Braxton Miller posted similar numbers last year (2,094 passing yards), but he, at least, could reasonably break out as a passer, given that he shows a very deft touch on some throws but poor mechanics on others. He also has more experience throwing downfield, having run an offense for three full seasons. Marshall can work on his passing and has done so, but he's definitely going to be at his best when he's a runner first and a thrower second. In games where he averaged 5.5 yards a carry or less, his completion percentage was below 56%. Better than that, and it was 67.5% with a 7-to-1 touchdown ratio. But unless he gets 1,500 to 2,000 rushing yards, he won't approach the yardage totals that would put him in real Heisman territory, and I doubt Greg Malzahn would run him that much anyway. It essentially breaks down the power of that option offense. And a season like that should be a nightmare scenario for Auburn fans rather than a dream come true.
Darkhorse Candidates for Heisman, Part I
Here's where I really throw things out of whack.
Bo Wallace, Ole Miss
Okay, don't laugh (I'll be saying that a lot). Bo Wallace could be the first Heisman winner in Ole Miss history if the team exceeds expectations this year. In fact, Ole Miss is well set up for that to happen. They don't have a very tough test until the start of October, the fifth game of the year against Alabama, which is at home. Ole Miss runs an offense that could capitalize on Bama's weaknesses. After that, they play LSU in Tiger Stadium and Auburn at home. They have a rivalry game at home against Mississippi State. As tough tests go, that's it. There are other good teams, as well - Boise State, Texas A&M, Tennessee, and Vanderbilt. But all of those teams have lost head coaches, starting quarterbacks, or are Tennessee. If the Rebels - 8-5, 3-5 in-conference last year - can jump to another level, even just being a 10-win team, Wallace will be on Heisman watch lists.
He has some of the athleticism that appeals to the media and voters, with 745 yards and 14 touchdowns on the ground over the last two seasons. But he doesn't rely on it like some others, and true running quarterbacks (Michael Vick, Vince Young, Denard Robinson... Nick Marshall) have struggled to either win the biggest games or else win over the minds of voters who've been jaded by 'trick' offenses. Running Heisman QBs tend to be physical, Cam Newton-types. Bo Wallace, to a smaller extent than Newton, is that. Each of the last four recipients threw for at least 2,800 yards and 26 touchdowns, while also getting at least 200 yards on the ground, 4,200 yards total and 4 rushing TD's. The good news for Wallace is he's almost in that territory already, getting 3,346 yards passing last year and 3,701 total.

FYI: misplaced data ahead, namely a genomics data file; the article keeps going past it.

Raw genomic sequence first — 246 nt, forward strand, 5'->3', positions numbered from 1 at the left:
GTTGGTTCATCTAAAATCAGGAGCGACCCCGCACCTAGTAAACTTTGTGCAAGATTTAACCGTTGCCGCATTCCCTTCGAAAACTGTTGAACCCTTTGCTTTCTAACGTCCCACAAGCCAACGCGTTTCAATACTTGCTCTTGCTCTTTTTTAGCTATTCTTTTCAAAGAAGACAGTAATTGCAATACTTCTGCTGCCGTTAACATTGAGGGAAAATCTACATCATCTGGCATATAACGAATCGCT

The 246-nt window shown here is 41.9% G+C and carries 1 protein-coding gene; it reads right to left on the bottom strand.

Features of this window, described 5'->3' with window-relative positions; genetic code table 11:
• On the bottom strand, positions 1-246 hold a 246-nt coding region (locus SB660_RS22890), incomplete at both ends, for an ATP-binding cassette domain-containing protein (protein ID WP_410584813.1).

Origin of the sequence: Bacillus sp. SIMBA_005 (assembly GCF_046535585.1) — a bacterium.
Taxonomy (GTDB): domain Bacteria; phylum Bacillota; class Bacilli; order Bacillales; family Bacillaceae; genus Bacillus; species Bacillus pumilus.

But of course, the real question is whether Ole Miss can improve or not. The Rebels jumped from 2-10 to 7-6 in Hugh Freeze's first year, then improved by a game in 2013. In fact, the Rebels were top-40 in both offense and defense, and beat LSU and lost to Johnny Manziel and the Aggies by three. They lost to Auburn by eight. The defense should improve overall, given that they were so young last year and return 9 starters.
What might hold the team back was the offense's red-zone efficiency. It's a team that's undersized at the skill positions, and quickness doesn't help as much in a compressed field. Essentially, the talent surrounding Wallace hasn't been able to win the individual battles enough to maximize his abilities or make them elite. There's no ready solution for that on the horizon (6'5" freshman Sammie Epps?), but if the coaches are able to find a way, offensively, to support Wallace, they could very easily drop his interceptions (10) and sacks (24) and highlight his skills (64.8% on the year) for an Ole Miss offense.
An Ode to Tom Harmon
Obviously, most fans know much less about our first Heisman winner than our more recent two, and it seemed fitting to have something about him. But his biography on the official Heisman website seemed to say it all, so I'll just add paragraphs and give it its own article. Enjoy.
In his three seasons, "Old Ninety-Eight" scored 33 touchdowns, kicked two field goals and kicked 33 points after touchdowns for 237 points, and threw 16 touchdown passes. He gained 3,438 yards rushing and passing, and played almost every minute of his three-year career.
A solid 193 pounds, Harmon was a power runner noted for his cutbacks through tackles - usually with his ripped jersey. He was probably the finest ball carrier in the country in his time. Against Ohio State in his final college football game, Harmon went 11 for 12 throwing the ball for 151 yards and 2 TDs. He also ran for 139 yards and 2 TDs, kicked four extra points and intercepted three passes as the Wolverines trounced Ohio State 40-0. He also averaged 50 yards per punt.